Tuki Carter
via Karen Capalaran / BallerStatus

If you’re unfamiliar with Tuki Carter, he’s been around for quite some time. He’s a West Coast artist with some Atlanta flavor. Highly known for his artistic tattoo styles, Tuki is also a rapper signed to Wiz Khalifa’s Taylor Gang label and has appeared alongside the rap star on numerous tracks. His music that gives off a Southern vibe, but is easy to play on a West Coast cruise.

With his Flowers and Planes album out now, we recently got a chance to speak with Tuki, where he tell us about everything from his new album and being sign to Taylor Gang, to his tattooing career and artistic side in art and design.

You’ve been with Taylor Gang since about 2012. Can you tell us how your experience has been like there and how it’s helped with your career?

My experience with Taylor Gang since 2012 has been learning how to make a brand and make that brand an actual movement. Instead of having to make a brand and continuously rebranding the brand. I learned how to just do your own brand and take it up a notch every time.

Coming up under Wiz Khalifa, what have you taken from him to help personalize your style?

The best thing I’ve taken from Wiz to apply to my style is the hustle. He has hella hustle and I’ve watched how far it took him.

Tuki Carter
via Karen Capalaran / BallerStatus

You’re also a tattoo artist, how did you get into tattooing?

I’ve been doing tattoos since I was young. The music came first, but I used tattooing to connect me to the music because I was tattooing a lot of artists who has influence on people and that having an influence on my clientele being built.

Does your tattoo art ever influence your music or your music ever influence your tattoos?

My influence in my arts influence each other. In order for me to tattoo, I have to listen to music — can’t tattoo with it being all quiet. It’s also gotta be some pump stuff, something that’ll keep me in the mood to keep going. So yeah, a lot of my music is about art, it’s about me creating art and putting it out.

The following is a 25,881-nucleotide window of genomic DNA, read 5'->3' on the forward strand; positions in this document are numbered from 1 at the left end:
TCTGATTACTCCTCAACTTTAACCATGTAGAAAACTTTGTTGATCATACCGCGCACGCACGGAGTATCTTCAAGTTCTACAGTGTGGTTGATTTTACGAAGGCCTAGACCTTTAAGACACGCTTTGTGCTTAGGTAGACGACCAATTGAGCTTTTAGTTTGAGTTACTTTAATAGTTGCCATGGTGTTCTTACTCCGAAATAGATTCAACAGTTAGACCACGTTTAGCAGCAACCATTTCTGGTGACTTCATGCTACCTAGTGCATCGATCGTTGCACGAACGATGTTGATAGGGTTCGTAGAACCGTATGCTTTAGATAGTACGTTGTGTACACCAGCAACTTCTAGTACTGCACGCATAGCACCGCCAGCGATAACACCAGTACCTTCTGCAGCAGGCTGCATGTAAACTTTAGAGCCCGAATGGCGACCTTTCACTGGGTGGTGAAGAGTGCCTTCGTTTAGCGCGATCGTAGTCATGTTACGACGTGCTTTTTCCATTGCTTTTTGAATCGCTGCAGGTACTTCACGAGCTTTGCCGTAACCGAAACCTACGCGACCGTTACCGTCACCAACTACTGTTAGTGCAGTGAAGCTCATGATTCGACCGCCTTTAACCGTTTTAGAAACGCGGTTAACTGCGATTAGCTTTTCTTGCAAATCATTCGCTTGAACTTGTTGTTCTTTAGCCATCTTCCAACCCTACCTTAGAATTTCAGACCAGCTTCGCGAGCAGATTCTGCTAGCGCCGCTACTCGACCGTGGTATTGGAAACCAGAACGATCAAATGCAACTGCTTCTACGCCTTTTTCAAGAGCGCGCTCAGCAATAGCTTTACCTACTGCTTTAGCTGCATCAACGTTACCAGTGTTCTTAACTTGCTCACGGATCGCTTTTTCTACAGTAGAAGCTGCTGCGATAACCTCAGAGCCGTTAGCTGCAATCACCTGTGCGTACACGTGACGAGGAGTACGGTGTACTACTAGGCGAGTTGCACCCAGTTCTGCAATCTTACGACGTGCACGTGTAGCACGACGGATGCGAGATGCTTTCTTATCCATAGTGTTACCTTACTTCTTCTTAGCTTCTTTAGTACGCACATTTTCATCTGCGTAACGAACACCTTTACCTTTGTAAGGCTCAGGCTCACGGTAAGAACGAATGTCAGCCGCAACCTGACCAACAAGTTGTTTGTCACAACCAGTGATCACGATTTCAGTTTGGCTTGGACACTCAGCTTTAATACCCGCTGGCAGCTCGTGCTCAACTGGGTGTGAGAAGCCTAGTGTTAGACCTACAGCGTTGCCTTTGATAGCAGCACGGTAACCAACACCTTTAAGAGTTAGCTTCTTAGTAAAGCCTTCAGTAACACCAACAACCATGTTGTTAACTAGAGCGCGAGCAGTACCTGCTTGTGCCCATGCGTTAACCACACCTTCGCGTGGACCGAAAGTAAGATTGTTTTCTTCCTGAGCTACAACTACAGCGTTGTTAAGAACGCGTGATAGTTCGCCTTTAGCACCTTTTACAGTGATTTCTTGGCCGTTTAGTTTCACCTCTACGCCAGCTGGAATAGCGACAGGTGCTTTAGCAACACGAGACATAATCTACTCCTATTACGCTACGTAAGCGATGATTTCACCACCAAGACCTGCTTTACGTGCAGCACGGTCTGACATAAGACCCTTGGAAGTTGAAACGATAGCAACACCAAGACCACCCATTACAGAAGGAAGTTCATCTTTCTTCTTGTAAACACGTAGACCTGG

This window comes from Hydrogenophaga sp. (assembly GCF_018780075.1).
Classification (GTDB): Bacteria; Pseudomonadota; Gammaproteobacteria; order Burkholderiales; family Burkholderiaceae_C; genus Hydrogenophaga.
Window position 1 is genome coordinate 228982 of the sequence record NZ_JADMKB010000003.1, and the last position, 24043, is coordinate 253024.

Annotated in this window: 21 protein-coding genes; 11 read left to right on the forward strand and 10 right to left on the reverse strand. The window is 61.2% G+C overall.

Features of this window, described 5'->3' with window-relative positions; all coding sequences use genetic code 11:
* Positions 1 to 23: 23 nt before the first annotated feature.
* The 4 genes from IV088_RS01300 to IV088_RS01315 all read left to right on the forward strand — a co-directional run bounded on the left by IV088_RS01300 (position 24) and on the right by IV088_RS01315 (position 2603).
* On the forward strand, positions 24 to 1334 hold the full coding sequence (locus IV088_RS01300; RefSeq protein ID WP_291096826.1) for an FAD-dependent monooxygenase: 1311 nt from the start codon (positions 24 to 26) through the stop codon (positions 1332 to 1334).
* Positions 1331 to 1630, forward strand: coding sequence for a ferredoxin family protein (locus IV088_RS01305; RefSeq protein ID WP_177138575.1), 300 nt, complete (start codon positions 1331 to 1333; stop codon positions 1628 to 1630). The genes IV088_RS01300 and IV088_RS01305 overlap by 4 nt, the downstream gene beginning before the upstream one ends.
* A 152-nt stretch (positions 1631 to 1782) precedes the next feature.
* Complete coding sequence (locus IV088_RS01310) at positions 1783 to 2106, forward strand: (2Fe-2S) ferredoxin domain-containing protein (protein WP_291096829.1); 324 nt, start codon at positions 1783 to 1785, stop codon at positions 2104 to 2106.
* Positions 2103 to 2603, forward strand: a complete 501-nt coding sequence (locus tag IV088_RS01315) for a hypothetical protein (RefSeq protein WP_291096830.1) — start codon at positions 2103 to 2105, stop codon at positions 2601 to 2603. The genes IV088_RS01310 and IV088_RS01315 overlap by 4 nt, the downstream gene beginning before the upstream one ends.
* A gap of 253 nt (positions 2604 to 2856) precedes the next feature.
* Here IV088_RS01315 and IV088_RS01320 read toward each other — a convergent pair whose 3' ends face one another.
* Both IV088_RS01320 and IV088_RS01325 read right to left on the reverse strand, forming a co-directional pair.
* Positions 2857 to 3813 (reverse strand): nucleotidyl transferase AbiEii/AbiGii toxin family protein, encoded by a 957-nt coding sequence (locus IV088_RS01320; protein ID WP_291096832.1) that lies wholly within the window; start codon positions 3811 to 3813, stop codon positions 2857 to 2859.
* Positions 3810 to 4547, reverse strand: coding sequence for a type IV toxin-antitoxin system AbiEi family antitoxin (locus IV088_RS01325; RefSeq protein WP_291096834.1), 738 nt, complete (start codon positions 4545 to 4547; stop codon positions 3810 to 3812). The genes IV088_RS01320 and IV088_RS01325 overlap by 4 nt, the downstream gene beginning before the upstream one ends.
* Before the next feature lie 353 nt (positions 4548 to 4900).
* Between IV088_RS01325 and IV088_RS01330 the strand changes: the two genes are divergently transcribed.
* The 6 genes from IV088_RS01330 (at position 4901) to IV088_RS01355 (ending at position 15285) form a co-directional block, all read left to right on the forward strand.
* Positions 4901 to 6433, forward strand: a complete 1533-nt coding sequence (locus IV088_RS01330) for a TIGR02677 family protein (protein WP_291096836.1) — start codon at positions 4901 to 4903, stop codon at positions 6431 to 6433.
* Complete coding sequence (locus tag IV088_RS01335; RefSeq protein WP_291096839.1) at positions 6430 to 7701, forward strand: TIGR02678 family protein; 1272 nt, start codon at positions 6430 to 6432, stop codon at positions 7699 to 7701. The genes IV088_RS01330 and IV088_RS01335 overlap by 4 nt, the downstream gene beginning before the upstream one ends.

Being both a tattoo artist and a recording artist, how do you find a way to balance both? Do you ever put one in the back burner, as you are working on the other?

I always have to do that. With tattoo and music, of course I’m going to have to put one in the back burner. I simultaneously do both of them, but when I’m doing one, I’m not doing the other. I can’t tattoo while I’m recording, but I have tattooed on another artist while they were recording. Personally, just gotta do them one at a time, best way to work it out.

You posted a photo on Instagram of N.W.A. with the caption, “Childhood heroes”. Were they an influence towards your music?

They were an influence towards everything! I wasn’t really even a Raiders fan, but I was rocking their clothes because N.W.A. was wearing it. Didn’t have to do with me being a fan of the team. Their music was breaking through barriers and I’m really one of the only artists out here that’s talking about art and the hustle like they talked about dope and their hustle.

Your album, Flowers and Planes, has a track titled “Hollywood “featuring Juicy J and Wiz Khalifa. Can you talk about that song and putting both Wiz and Juicy on it?

It was just all love. You make music at a certain time that should be used at a certain time and I felt us all coming together would be great and it was.

Tuki Carter
via Karen Capalaran / BallerStatus

What vibes were you giving off with Flowers and Planes?

The vibes of the album were just like me putting together everything that’s flying in my head. So, I touch on a subject or a movement and it’s not real political or super partied out, but we do have fun on there. It’s just a mixture of what a regular person goes through. We don’t go through the same emotions all day. We go out and do stuff that brings different emotions to us and my album can be a person’s whole day of emotions. Wake up and feel a certain way, and then come night time, it’s time to turn up.

Where does the title Flowers and Planes come from?

It’s basically weed. Flowers are buds and planes are the papers we use. Flowers and planes are also an art movement that I push. With the album, comes a digital art book that’s in a high-def printable version. Five pieces of art I’ve done and I was really happy I was able to put both my works together.

Tuki’s Flowers and Planes album is available now on iTunes.